Me: mind-control. Wife: whatever it was Mrs. Incredible had. Kids: Something sort of like Daredevil, in which a handicap — in his case loss of sight — was overcompensated for by all manner of other super abilities.  I don’t know what abilities the kids should have, but whatever they are, they should be to compensate for their inability to speak.

Q: What’s your favorite all-time SNL sketch?

Maybe it’s sacrilege to go to this era, but I loved that old synchronized swimming sketch with Martin Short. “Hey, YOU! I know you! I know you!”

Q: Do you expect the Spanish Inquisition?

No one expects the Spanish Inquisition!

Q: Do you ‘get’ Springsteen?

This was inspired by some acrimonious Twitter exchanges among some people I know following Clarence Clemons’ death. Big outpouring of emotion by some countered by a few who, not disrespectfully in my view, just matter-of-factly, said that they didn’t “get” the whole Springsteen thing.  It was rather interesting to watch it all play out. Especially in my little Twitter circles, because there are a disproportionate number of Bruce Springsteen fans (and In-N-Out Burger fans) among baseball writers.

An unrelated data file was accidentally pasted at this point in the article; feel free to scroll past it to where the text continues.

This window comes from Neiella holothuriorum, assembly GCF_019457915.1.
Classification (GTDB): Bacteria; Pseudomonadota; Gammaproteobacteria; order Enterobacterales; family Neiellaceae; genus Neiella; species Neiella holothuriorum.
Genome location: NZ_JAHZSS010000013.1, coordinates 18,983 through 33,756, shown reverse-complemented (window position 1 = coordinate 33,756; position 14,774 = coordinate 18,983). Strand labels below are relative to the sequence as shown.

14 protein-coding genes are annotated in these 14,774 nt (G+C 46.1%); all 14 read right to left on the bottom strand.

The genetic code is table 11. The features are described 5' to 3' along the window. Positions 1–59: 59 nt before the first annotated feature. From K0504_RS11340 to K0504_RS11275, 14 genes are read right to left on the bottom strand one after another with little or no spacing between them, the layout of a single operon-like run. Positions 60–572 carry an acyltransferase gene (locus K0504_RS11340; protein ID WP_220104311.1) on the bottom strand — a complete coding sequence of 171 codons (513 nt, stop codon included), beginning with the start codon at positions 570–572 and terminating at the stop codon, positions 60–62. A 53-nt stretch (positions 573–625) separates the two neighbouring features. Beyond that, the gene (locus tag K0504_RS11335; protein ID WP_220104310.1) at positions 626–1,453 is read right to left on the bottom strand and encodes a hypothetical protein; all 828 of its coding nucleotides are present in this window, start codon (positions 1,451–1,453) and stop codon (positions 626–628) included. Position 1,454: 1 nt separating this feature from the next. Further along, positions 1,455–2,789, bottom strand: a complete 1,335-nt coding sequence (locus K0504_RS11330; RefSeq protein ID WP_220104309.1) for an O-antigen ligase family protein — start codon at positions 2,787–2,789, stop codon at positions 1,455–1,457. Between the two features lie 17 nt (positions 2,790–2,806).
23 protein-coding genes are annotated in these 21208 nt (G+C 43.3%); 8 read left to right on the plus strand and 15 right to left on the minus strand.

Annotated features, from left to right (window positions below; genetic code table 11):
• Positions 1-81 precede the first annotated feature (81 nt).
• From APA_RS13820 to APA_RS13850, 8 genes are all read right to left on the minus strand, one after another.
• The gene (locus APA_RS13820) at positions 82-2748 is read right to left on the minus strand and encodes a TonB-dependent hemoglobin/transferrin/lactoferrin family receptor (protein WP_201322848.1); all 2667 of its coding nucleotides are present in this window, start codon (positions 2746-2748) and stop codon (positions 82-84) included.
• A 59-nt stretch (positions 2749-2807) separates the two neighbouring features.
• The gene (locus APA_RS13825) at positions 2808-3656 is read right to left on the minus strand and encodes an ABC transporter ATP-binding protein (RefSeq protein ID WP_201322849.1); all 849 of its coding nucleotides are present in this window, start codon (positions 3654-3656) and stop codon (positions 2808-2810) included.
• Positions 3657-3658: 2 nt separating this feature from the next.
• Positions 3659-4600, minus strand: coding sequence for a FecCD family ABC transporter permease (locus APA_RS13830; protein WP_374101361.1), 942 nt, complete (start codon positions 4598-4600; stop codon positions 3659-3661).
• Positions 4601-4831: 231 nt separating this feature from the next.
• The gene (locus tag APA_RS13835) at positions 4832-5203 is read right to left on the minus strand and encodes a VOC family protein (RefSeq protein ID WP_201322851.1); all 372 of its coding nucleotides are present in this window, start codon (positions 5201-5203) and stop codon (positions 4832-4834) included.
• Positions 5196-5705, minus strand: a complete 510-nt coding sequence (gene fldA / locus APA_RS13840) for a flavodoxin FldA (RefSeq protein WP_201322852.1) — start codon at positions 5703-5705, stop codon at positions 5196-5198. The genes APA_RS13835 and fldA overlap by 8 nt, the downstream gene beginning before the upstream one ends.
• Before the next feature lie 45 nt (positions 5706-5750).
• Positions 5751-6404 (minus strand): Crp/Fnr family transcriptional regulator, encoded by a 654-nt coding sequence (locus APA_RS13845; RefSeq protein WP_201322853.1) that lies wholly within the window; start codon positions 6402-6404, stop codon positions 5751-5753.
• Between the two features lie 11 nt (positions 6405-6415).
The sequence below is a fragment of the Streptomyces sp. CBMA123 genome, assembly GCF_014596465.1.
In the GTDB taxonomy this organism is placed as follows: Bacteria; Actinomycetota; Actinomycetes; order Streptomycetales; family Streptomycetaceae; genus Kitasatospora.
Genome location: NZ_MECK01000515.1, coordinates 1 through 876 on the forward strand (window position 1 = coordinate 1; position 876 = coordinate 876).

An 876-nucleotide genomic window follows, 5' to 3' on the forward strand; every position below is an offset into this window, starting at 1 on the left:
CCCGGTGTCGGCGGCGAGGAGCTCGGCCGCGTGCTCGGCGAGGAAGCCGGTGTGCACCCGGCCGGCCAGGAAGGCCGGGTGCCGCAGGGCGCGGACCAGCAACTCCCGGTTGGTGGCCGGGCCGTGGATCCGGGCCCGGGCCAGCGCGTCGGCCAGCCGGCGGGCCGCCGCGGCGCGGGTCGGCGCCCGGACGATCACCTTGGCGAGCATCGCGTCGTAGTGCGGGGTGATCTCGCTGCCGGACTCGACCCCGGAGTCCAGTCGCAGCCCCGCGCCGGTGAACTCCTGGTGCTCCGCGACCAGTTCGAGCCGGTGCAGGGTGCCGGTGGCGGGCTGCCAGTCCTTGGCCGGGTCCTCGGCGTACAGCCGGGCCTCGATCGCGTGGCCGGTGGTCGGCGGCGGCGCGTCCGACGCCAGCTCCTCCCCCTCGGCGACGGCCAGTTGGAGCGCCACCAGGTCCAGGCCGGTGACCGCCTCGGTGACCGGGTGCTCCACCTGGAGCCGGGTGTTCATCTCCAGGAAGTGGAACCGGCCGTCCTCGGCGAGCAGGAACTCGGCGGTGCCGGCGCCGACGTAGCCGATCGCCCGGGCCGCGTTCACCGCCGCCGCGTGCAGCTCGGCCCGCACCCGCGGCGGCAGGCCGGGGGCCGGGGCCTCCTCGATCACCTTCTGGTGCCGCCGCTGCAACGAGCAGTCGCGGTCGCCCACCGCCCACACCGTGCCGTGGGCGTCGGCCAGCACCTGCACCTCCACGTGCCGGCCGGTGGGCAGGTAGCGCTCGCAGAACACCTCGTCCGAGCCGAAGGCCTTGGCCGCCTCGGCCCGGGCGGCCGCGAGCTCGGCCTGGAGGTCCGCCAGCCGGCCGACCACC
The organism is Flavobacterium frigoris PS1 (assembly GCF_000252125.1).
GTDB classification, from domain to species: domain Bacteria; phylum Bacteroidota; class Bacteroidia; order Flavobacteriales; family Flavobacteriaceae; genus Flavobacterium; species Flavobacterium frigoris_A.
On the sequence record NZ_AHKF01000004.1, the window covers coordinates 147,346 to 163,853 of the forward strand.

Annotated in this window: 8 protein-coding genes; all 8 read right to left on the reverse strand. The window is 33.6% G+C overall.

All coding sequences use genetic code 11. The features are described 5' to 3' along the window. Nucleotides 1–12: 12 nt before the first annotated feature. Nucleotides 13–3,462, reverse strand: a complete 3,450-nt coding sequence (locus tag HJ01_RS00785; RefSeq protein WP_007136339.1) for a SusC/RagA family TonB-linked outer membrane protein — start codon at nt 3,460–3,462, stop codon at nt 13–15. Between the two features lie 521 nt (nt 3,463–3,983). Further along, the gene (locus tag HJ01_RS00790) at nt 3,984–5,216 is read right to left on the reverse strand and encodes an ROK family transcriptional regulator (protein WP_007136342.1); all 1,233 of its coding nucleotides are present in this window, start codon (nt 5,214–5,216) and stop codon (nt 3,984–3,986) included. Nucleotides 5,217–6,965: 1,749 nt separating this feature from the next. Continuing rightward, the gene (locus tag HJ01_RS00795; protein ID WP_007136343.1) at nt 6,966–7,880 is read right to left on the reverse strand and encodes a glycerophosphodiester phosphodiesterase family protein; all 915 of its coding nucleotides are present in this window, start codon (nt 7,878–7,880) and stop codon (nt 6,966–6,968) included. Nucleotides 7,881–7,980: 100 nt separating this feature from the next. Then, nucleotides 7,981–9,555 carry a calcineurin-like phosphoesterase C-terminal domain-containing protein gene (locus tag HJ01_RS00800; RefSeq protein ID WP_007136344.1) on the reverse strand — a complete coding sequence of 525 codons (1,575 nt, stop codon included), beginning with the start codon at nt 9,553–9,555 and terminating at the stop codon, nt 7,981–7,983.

Anyway, my take: I enjoy almost all of Springsteen’s music and own multiple albums. But I don’t get the cult. And object to that term all you want, it is a cult in practice even if it’s a larger cult than the one that goes for “Rocky Horror Picture Show” or whatever. There is a ritual and an obsessiveness to it. Anything that inspires people to go to dozens, scores or even hundreds of the same shows and then argue that, no, there are little nuances to every one, is basically a cult.

What I don’t get: such a huge amount of Springsteen’s material is anguishing. Very difficult. About people with no hope and no escape. About life taking its toll on you no matter how far and how fast you run.  Yeah, there are moments of catharsis, but damn, The Boss makes you pay for those before you get them.

Which makes for wonderful art. And wonderful music. There’s a beauty to it all that is undeniable. But man, it’s difficult stuff, and I’m not sure how people can both take it all to heart and revel in it over and over again.

Or maybe married guys like me shouldn’t listen to “Tunnel of Love” all the time.

Let’s do it again next week.

2019 Preview: National League West

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2019 Preview: National League West